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It’s time to resurrect Anna of Kyiv, the highly accomplished and undeservedly forgotten 11th-century queen of the Franks. She would have stern words for her successor running France, President Emmanuel Macron.
Anna would surely be mortified that some stinky, turnip-munching Frank now has the temerity to suggest that the eminently more sophisticated civilization of Kyiv is “in all likelihood decades” away from being part of the pan-European political project, as represented by the EU.
In fact, there are few historical figures as perfectly placed as Anna to testify to Kyiv’s place at the center, not periphery, of the European story. As it’s already clear that much of Western Europe is going to drag its feet on Ukraine’s EU candidacy, some perspective about Anna and her world is now vital.
By marrying King Henri I in Reims in 1051, Anna was taking a step down. The princess was forsaking her imposing, glittering hometown of more than 400 churches, with its legendary Golden Gate, to live in an intellectual milieu inferior to her own.
She is a compelling character, who can help us haul Kyiv off the here-be-wolves frontier where many Western Europeans have now exiled Ukraine.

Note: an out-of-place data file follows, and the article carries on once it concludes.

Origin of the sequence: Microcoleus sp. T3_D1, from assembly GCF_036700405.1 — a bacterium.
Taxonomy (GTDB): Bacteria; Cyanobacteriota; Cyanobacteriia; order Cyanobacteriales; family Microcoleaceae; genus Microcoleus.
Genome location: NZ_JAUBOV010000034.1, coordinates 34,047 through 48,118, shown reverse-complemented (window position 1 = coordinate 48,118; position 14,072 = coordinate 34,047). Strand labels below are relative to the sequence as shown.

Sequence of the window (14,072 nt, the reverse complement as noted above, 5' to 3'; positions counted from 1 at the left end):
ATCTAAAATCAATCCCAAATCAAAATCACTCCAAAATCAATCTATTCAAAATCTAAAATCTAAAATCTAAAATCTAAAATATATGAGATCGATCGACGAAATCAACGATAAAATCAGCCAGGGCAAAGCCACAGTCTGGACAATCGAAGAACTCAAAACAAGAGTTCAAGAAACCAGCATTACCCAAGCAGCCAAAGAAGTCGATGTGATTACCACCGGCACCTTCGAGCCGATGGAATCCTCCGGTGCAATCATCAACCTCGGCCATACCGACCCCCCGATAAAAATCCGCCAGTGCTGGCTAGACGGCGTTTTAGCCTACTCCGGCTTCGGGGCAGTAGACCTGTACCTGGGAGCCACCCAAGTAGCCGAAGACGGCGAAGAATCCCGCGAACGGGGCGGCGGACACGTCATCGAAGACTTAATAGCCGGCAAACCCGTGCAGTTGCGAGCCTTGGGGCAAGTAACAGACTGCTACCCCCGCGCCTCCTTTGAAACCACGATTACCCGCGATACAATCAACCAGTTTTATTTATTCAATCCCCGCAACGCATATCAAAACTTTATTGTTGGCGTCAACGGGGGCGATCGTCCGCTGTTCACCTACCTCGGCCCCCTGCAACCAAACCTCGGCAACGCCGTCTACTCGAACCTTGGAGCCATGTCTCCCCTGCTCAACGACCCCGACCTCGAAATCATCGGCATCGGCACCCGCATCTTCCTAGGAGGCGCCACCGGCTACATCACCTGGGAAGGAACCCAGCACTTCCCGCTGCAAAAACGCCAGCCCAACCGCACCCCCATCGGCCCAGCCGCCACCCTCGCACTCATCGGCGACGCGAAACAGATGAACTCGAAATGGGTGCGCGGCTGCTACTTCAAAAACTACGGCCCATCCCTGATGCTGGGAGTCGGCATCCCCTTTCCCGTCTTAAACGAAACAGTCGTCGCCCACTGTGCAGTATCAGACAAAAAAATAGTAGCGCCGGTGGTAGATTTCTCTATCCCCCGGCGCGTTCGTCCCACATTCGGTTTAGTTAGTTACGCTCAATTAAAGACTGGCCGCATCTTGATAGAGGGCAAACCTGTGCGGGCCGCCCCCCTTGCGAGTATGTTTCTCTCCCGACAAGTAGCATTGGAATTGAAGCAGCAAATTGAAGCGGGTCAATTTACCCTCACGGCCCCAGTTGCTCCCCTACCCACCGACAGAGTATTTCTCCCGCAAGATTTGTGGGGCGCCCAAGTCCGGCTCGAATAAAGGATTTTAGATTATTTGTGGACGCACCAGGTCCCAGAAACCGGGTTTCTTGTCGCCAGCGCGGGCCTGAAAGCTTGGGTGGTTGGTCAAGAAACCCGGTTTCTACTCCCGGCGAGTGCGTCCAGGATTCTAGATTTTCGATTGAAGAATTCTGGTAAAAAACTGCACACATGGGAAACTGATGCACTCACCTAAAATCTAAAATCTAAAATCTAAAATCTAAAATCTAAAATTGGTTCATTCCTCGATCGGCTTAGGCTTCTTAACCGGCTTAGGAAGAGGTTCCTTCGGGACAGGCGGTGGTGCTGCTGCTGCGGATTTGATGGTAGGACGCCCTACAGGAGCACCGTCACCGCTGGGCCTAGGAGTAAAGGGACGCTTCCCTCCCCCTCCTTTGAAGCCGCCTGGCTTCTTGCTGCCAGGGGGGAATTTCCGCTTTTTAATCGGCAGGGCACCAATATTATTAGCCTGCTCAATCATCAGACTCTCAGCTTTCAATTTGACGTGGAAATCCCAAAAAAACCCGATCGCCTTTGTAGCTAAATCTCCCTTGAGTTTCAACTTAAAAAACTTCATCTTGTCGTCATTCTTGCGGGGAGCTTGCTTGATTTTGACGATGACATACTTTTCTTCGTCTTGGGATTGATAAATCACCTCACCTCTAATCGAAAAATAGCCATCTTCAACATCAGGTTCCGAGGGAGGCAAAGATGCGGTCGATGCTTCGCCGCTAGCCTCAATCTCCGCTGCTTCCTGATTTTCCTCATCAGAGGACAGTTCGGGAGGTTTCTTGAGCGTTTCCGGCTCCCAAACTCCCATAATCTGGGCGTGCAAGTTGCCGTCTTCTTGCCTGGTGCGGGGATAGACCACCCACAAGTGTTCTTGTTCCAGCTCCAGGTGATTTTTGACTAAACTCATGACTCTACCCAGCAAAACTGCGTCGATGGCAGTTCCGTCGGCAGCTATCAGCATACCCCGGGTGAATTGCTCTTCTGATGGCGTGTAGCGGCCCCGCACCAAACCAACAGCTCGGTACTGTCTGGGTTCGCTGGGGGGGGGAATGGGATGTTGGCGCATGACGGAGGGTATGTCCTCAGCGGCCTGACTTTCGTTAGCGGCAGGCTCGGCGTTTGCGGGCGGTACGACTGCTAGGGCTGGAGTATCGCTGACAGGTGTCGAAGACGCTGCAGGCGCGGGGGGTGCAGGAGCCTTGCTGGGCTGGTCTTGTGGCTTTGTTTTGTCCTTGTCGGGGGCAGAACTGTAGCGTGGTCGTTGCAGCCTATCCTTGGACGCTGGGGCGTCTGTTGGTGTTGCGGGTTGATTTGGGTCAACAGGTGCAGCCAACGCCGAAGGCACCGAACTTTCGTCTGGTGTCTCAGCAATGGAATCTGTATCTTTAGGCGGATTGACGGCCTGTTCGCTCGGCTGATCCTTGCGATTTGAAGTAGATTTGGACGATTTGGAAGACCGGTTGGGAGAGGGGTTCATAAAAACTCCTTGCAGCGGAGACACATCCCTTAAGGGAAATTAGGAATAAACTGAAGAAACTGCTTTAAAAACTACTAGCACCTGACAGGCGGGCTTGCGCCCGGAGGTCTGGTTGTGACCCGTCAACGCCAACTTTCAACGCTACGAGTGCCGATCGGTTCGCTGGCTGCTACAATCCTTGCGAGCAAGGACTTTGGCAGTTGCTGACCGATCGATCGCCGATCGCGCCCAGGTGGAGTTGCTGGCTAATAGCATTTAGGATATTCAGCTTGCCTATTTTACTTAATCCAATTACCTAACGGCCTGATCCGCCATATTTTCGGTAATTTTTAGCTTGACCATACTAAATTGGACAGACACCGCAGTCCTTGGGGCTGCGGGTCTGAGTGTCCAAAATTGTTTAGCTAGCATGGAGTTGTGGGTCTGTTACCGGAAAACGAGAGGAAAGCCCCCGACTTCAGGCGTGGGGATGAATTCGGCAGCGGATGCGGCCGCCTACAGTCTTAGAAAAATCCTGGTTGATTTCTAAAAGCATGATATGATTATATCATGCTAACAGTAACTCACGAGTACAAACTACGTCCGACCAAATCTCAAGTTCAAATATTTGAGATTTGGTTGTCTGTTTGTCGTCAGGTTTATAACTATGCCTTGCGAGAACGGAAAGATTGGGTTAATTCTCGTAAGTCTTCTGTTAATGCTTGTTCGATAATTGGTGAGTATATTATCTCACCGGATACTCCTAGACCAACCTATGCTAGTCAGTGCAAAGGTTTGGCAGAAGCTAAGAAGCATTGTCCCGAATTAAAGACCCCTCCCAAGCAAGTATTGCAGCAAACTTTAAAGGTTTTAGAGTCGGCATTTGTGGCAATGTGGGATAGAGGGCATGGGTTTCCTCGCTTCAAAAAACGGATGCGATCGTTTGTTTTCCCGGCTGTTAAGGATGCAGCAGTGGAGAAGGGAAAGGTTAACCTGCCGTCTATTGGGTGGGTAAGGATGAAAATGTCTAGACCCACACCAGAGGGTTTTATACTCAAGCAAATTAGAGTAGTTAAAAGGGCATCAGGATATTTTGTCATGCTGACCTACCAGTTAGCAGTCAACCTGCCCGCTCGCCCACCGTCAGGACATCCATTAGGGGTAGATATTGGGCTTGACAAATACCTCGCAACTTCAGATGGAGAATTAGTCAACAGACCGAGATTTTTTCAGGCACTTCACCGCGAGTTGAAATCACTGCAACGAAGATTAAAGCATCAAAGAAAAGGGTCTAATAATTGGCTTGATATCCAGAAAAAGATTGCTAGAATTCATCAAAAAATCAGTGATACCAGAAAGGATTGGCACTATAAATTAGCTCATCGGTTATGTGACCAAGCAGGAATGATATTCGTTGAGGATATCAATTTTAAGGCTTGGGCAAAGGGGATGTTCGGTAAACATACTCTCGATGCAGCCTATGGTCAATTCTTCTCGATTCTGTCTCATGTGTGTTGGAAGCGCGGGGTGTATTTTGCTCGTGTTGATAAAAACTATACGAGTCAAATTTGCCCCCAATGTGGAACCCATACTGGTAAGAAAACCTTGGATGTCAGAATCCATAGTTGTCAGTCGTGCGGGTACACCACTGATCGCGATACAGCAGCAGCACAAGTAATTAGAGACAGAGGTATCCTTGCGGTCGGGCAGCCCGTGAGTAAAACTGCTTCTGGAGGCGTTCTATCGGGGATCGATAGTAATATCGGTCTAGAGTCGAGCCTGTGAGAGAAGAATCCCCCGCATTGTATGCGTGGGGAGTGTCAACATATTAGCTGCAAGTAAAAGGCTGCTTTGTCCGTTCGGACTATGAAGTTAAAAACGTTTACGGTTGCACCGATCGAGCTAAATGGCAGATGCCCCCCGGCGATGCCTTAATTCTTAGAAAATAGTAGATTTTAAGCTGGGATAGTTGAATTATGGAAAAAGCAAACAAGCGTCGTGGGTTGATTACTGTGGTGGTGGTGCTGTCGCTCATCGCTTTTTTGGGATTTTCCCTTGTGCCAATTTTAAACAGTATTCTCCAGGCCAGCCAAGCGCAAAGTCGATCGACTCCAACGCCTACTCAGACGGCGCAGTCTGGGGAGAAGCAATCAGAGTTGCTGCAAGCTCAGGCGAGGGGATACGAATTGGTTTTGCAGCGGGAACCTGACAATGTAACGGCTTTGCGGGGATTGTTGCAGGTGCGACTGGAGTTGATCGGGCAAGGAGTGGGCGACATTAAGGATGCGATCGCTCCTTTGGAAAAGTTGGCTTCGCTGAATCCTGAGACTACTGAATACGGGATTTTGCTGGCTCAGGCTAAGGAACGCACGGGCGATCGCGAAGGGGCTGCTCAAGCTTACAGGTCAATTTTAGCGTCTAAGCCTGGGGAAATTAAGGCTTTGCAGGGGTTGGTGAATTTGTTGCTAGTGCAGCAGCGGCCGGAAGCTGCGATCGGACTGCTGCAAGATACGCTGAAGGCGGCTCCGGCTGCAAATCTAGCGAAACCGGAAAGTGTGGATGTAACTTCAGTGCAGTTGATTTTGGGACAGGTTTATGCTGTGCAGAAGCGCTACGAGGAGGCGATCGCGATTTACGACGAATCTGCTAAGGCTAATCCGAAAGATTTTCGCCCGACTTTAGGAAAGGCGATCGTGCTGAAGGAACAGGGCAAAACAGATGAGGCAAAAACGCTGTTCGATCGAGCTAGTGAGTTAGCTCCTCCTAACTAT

Emmanuel Macron Fighting over Anna
Macron has already had a run-in with Anna.
At a joint press conference in Versailles in May 2017, Russian President Vladimir Putin saluted “Russian Anna” for establishing the roots of Franco-Russian relations. The French president by his side cheerily smiled and ogled the TV camera, probably unaware that blood vessels were popping in Kyiv.
Ukraine’s then-president, the chocolate baron Petro Poroshenko, seethed that Russia was stealing Anna for its own history “in front of Europe.” Ukrainians are often quick to note that Kyiv controlled lands from the Baltic to the Black Sea in Anna’s day, long before Moscow appeared on the scene.
For what it’s worth, Anna herself probably wouldn’t relish being co-opted by Putin, a thug from the Baltic coast, who is now lobbing cruise missiles and kamikaze drones into her beloved Kyiv. While she was by all accounts a God-fearing and compassionate queen, you’d still imagine she’d have her enemy quietly throttled and dumped in a midden.
Diplomatically, Macron sought to repair the damage from the Versailles press conference when Poroshenko visited France the next month (and knelt before Anna’s statue). Waxing lyrical, Macron noted how Anne de Kiev showed that the Kyiv-Paris relationship was “anchored in the depths of the past millennium.”
Whew, good save, Emmanuel. But had Macron really learned the right lesson? If he just realized that Russia and Ukraine fight over to what extent their modern nations are re
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